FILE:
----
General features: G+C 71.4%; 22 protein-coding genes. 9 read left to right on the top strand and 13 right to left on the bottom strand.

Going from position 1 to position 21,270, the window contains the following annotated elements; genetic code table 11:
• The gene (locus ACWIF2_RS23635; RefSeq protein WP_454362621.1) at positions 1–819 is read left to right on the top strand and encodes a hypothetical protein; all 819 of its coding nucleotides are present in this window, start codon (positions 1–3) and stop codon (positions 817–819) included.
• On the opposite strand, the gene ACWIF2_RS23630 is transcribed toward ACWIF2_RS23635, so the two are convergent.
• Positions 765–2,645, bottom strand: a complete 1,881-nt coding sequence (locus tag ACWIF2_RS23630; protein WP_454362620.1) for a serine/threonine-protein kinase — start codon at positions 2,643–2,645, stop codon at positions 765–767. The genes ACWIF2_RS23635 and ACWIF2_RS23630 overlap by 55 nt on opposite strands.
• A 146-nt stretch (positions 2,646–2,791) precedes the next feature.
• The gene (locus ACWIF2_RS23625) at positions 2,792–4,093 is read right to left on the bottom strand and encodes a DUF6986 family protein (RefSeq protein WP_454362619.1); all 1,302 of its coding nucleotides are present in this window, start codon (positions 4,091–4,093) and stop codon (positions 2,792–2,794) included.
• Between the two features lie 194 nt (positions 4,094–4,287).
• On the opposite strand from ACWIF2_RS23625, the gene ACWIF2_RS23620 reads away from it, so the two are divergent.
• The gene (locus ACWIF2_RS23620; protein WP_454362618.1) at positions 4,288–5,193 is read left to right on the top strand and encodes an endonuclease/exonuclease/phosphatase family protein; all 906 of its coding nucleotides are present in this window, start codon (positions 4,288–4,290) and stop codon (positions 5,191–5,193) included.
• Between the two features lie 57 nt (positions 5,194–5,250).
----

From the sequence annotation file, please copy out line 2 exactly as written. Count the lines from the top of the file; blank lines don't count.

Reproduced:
Going from position 1 to position 21,270, the window contains the following annotated elements; genetic code table 11: